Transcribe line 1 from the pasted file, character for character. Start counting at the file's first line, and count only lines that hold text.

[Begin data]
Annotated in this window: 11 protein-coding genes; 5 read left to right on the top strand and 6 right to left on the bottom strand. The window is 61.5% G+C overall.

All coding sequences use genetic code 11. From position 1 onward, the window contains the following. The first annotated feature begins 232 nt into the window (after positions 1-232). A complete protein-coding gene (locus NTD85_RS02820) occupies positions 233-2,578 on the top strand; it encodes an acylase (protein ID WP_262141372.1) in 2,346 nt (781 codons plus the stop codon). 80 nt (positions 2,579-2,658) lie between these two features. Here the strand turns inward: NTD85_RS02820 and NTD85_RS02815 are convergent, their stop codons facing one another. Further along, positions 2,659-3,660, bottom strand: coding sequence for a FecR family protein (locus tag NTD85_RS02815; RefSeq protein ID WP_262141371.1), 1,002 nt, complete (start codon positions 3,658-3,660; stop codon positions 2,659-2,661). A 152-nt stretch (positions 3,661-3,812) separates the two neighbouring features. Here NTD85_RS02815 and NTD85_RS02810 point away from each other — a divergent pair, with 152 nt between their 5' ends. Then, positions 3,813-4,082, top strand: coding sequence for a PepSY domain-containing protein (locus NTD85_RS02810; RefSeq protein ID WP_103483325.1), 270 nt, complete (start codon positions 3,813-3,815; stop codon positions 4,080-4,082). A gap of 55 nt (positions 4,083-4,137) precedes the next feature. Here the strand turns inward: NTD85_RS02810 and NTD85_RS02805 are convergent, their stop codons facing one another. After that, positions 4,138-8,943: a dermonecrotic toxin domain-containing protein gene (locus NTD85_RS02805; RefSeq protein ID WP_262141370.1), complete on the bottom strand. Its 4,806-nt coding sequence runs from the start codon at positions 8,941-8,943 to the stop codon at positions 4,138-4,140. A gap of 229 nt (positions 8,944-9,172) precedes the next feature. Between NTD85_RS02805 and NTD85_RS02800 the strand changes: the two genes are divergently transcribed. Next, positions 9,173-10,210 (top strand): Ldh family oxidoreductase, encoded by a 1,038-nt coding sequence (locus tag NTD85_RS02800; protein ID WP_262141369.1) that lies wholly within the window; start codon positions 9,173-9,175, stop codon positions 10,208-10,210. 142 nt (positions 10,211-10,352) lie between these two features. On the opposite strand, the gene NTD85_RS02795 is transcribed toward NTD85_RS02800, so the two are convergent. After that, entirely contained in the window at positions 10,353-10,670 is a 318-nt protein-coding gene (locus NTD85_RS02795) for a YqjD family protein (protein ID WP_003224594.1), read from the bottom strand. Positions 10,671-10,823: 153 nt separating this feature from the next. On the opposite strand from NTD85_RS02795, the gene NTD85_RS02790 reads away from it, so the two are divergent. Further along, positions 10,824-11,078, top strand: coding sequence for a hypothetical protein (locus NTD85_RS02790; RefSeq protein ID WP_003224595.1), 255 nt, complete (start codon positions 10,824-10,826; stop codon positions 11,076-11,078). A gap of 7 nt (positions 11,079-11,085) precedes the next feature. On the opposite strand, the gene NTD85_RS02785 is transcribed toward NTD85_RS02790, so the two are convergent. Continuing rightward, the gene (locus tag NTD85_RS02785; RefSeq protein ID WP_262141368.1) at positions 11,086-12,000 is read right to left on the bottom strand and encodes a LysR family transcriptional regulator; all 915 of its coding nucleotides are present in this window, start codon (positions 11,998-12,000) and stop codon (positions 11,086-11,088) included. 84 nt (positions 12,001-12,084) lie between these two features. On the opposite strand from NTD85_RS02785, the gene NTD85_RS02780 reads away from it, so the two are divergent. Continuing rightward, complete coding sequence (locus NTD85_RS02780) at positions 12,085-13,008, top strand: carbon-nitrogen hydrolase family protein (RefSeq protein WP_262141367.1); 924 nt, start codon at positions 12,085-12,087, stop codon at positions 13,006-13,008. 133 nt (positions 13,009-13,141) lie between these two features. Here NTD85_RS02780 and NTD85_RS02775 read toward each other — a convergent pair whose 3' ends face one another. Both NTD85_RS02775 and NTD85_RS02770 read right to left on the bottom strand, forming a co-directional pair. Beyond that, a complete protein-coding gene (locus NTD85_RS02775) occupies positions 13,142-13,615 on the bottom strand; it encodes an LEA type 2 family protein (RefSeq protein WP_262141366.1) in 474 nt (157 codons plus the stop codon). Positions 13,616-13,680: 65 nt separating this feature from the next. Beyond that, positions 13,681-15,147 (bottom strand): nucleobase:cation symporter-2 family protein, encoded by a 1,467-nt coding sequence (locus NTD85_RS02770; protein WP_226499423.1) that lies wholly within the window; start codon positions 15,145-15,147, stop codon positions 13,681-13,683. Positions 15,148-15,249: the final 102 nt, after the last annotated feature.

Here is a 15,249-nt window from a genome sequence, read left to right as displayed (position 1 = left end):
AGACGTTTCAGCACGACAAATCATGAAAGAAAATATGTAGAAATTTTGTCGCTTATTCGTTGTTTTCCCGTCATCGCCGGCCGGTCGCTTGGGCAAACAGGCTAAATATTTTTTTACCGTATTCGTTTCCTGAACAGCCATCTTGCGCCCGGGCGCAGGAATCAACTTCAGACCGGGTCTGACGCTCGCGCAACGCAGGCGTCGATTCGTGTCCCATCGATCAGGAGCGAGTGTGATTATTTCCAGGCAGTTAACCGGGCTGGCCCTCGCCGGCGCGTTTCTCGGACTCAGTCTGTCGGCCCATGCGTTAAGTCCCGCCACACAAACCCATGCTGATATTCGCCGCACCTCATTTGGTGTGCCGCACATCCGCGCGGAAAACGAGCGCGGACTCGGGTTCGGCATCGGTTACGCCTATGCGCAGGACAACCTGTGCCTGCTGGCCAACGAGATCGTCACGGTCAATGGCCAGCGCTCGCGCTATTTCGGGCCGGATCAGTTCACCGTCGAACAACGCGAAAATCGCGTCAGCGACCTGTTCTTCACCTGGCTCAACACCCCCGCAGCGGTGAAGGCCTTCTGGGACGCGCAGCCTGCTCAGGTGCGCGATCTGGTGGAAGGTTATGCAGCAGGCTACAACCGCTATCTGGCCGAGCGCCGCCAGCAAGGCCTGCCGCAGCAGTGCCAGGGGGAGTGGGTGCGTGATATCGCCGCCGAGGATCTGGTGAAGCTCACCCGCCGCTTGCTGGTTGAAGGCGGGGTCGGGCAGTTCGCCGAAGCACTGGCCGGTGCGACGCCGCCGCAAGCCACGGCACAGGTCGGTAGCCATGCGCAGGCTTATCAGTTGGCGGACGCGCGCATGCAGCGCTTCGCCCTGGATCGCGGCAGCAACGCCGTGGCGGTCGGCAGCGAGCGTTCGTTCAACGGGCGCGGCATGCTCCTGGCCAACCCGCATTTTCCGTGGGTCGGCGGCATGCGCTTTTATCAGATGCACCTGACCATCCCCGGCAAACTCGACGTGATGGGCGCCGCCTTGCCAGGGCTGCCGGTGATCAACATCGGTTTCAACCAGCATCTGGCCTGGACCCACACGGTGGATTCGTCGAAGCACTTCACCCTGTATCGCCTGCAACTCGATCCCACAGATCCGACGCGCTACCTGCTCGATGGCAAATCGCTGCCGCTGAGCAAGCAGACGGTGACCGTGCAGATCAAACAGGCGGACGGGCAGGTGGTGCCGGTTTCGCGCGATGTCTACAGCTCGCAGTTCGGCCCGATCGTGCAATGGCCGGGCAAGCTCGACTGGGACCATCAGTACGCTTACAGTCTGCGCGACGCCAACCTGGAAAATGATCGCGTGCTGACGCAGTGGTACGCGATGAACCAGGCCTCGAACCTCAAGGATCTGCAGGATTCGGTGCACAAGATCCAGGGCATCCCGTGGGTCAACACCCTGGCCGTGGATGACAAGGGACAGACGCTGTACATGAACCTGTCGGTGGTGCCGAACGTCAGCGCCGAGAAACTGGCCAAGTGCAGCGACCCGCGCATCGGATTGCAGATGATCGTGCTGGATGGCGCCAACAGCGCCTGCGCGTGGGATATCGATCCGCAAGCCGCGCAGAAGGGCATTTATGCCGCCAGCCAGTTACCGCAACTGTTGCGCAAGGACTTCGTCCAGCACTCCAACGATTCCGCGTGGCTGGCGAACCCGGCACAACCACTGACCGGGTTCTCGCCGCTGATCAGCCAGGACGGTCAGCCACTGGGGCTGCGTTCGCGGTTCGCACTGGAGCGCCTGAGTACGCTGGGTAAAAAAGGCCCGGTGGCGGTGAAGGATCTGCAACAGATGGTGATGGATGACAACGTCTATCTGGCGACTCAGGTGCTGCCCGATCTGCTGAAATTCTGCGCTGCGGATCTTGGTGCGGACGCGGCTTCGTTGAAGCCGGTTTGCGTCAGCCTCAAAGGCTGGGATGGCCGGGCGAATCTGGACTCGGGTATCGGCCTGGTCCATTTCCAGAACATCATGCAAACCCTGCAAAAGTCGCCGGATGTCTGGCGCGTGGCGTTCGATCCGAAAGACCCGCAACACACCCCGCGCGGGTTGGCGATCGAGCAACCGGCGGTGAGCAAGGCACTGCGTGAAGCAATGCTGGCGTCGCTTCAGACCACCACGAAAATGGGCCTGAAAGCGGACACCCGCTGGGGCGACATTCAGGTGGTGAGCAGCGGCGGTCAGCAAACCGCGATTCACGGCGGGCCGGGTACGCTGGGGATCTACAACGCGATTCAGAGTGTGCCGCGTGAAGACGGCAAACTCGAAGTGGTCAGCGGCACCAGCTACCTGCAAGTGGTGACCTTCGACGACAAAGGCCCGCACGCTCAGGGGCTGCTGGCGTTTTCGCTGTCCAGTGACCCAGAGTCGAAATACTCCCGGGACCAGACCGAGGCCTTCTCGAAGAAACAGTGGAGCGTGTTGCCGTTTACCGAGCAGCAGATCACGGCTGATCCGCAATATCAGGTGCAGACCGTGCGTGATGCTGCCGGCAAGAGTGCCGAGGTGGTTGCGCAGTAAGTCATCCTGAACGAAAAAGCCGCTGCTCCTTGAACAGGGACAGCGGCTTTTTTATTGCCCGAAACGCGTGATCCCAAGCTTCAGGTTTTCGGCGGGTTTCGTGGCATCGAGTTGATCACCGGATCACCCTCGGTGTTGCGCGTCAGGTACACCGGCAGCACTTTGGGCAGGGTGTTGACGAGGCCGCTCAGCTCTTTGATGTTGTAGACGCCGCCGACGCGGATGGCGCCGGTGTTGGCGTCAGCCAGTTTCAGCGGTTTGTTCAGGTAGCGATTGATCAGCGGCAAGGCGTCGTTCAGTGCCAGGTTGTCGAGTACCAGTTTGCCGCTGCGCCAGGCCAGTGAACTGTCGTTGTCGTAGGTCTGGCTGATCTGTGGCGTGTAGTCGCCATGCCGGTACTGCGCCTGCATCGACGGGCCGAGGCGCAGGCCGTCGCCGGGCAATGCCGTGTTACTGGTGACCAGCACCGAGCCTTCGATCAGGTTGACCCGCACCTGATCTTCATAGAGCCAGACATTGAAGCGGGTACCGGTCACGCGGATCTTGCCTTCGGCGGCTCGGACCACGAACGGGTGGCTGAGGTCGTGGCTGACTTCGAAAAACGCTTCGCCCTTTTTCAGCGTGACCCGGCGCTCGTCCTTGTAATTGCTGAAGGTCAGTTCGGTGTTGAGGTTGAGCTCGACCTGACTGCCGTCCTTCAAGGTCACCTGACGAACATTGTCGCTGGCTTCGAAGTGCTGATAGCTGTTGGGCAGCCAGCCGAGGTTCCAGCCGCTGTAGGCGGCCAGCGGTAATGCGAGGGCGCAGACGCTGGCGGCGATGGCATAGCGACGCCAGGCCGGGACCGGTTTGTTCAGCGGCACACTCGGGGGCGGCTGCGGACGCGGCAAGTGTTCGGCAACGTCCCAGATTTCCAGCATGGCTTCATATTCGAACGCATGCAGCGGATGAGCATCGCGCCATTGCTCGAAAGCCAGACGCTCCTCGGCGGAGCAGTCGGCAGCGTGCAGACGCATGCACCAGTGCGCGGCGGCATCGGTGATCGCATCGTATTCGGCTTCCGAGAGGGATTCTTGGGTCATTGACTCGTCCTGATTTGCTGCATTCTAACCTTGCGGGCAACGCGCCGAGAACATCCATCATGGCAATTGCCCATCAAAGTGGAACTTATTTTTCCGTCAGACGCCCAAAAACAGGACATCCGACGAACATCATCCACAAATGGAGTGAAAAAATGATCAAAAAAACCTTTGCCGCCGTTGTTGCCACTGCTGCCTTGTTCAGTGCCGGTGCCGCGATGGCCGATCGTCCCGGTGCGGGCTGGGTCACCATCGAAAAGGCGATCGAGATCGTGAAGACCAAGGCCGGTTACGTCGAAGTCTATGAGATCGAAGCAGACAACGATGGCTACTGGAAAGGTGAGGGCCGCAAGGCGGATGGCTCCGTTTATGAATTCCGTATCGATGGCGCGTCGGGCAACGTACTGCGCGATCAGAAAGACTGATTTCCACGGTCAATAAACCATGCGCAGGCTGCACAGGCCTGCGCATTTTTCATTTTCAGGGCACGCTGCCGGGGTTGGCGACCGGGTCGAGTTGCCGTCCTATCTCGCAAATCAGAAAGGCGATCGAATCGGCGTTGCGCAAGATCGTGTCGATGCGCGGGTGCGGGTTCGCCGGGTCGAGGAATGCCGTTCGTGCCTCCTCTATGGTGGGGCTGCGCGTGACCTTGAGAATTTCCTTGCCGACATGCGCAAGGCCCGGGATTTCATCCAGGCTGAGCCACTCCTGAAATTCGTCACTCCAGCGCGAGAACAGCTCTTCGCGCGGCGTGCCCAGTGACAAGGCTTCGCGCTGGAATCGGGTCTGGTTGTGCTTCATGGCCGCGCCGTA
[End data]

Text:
Annotated in this window: 11 protein-coding genes; 5 read left to right on the top strand and 6 right to left on the bottom strand. The window is 61.5% G+C overall.